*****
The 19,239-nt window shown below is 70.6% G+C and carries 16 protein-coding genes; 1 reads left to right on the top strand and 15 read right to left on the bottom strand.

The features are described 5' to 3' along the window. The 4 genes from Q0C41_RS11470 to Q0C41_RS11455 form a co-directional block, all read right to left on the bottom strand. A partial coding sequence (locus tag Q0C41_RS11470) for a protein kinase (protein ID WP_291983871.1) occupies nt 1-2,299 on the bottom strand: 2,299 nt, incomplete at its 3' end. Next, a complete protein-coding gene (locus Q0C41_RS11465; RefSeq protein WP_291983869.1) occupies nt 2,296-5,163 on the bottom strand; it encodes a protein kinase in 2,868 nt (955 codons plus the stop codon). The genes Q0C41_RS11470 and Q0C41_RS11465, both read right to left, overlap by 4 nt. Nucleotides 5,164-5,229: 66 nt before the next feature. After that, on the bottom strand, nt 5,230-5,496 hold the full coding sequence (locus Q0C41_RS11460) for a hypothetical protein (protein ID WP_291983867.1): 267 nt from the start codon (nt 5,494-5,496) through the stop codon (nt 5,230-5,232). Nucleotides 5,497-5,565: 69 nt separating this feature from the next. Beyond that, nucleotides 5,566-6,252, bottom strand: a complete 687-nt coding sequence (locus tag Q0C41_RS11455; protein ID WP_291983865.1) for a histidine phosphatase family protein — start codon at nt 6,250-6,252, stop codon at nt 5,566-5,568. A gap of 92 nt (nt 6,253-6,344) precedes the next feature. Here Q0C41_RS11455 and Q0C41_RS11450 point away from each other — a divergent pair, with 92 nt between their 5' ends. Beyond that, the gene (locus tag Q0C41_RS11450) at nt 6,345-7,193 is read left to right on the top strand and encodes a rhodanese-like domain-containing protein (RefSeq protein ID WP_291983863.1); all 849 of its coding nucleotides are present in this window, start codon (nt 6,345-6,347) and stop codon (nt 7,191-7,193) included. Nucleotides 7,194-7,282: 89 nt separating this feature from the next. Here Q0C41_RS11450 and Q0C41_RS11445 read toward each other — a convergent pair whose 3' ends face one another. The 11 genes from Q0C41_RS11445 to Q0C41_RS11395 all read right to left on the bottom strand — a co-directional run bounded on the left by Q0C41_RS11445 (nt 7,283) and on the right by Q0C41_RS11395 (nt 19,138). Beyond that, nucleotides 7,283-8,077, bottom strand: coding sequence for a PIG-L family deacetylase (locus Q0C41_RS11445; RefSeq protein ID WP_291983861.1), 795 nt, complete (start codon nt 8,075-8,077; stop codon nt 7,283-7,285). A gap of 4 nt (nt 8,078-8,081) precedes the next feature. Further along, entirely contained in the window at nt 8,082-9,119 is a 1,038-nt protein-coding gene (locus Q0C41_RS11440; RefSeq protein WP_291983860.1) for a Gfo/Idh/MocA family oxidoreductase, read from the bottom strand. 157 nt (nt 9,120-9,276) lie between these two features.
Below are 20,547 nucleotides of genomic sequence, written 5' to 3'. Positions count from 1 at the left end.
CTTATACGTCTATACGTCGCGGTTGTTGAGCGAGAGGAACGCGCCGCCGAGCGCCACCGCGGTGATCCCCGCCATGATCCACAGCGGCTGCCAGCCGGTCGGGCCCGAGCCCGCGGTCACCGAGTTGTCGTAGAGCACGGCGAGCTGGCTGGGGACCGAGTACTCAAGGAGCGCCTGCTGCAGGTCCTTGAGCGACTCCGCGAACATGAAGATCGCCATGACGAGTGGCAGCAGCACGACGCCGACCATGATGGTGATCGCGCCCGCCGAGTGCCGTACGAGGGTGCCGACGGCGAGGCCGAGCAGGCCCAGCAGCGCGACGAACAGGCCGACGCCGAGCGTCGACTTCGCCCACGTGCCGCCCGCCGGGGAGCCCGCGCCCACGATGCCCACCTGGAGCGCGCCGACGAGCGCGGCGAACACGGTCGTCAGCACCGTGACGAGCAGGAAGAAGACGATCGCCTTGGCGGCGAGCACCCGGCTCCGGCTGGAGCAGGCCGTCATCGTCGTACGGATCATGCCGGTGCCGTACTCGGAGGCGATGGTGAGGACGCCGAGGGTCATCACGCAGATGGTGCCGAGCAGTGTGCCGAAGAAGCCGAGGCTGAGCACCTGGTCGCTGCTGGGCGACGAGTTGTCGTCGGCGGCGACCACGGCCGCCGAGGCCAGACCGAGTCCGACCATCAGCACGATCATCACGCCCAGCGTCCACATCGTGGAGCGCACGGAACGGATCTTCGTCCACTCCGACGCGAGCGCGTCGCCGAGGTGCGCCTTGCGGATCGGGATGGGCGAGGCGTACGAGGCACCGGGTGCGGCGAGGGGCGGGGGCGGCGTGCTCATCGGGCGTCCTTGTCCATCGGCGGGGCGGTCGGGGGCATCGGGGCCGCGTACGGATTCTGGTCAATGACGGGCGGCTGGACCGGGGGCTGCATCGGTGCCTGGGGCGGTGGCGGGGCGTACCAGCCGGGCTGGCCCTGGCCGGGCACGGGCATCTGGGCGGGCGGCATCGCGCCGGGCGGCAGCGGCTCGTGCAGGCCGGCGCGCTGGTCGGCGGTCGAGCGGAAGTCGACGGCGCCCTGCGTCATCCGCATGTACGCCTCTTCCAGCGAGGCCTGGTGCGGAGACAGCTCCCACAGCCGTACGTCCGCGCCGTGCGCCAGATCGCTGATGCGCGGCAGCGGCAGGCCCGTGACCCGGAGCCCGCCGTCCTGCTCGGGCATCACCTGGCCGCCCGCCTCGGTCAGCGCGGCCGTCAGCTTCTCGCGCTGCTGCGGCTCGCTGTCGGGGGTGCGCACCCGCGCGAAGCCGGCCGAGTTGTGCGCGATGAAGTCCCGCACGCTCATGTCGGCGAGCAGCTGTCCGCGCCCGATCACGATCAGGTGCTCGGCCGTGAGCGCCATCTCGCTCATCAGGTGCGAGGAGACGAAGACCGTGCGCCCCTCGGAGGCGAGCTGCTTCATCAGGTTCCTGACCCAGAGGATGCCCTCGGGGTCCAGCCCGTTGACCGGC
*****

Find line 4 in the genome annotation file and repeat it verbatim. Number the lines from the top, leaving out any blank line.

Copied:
CTTATACGTCTATACGTCGCGGTTGTTGAGCGAGAGGAACGCGCCGCCGAGCGCCACCGCGGTGATCCCCGCCATGATCCACAGCGGCTGCCAGCCGGTCGGGCCCGAGCCCGCGGTCACCGAGTTGTCGTAGAGCACGGCGAGCTGGCTGGGGACCGAGTACTCAAGGAGCGCCTGCTGCAGGTCCTTGAGCGACTCCGCGAACATGAAGATCGCCATGACGAGTGGCAGCAGCACGACGCCGACCATGATGGTGATCGCGCCCGCCGAGTGCCGTACGAGGGTGCCGACGGCGAGGCCGAGCAGGCCCAGCAGCGCGACGAACAGGCCGACGCCGAGCGTCGACTTCGCCCACGTGCCGCCCGCCGGGGAGCCCGCGCCCACGATGCCCACCTGGAGCGCGCCGACGAGCGCGGCGAACACGGTCGTCAGCACCGTGACGAGCAGGAAGAAGACGATCGCCTTGGCGGCGAGCACCCGGCTCCGGCTGGAGCAGGCCGTCATCGTCGTACGGATCATGCCGGTGCCGTACTCGGAGGCGATGGTGAGGACGCCGAGGGTCATCACGCAGATGGTGCCGAGCAGTGTGCCGAAGAAGCCGAGGCTGAGCACCTGGTCGCTGCTGGGCGACGAGTTGTCGTCGGCGGCGACCACGGCCGCCGAGGCCAGACCGAGTCCGACCATCAGCACGATCATCACGCCCAGCGTCCACATCGTGGAGCGCACGGAACGGATCTTCGTCCACTCCGACGCGAGCGCGTCGCCGAGGTGCGCCTTGCGGATCGGGATGGGCGAGGCGTACGAGGCACCGGGTGCGGCGAGGGGCGGGGGCGGCGTGCTCATCGGGCGTCCTTGTCCATCGGCGGGGCGGTCGGGGGCATCGGGGCCGCGTACGGATTCTGGTCAATGACGGGCGGCTGGACCGGGGGCTGCATCGGTGCCTGGGGCGGTGGCGGGGCGTACCAGCCGGGCTGGCCCTGGCCGGGCACGGGCATCTGGGCGGGCGGCATCGCGCCGGGCGGCAGCGGCTCGTGCAGGCCGGCGCGCTGGTCGGCGGTCGAGCGGAAGTCGACGGCGCCCTGCGTCATCCGCATGTACGCCTCTTCCAGCGAGGCCTGGTGCGGAGACAGCTCCCACAGCCGTACGTCCGCGCCGTGCGCCAGATCGCTGATGCGCGGCAGCGGCAGGCCCGTGACCCGGAGCCCGCCGTCCTGCTCGGGCATCACCTGGCCGCCCGCCTCGGTCAGCGCGGCCGTCAGCTTCTCGCGCTGCTGCGGCTCGCTGTCGGGGGTGCGCACCCGCGCGAAGCCGGCCGAGTTGTGCGCGATGAAGTCCCGCACGCTCATGTCGGCGAGCAGCTGTCCGCGCCCGATCACGATCAGGTGCTCGGCCGTGAGCGCCATCTCGCTCATCAGGTGCGAGGAGACGAAGACCGTGCGCCCCTCGGAGGCGAGCTGCTTCATCAGGTTCCTGACCCAGAGGATGCCCTCGGGGTCCAGCCCGTTGACCGGC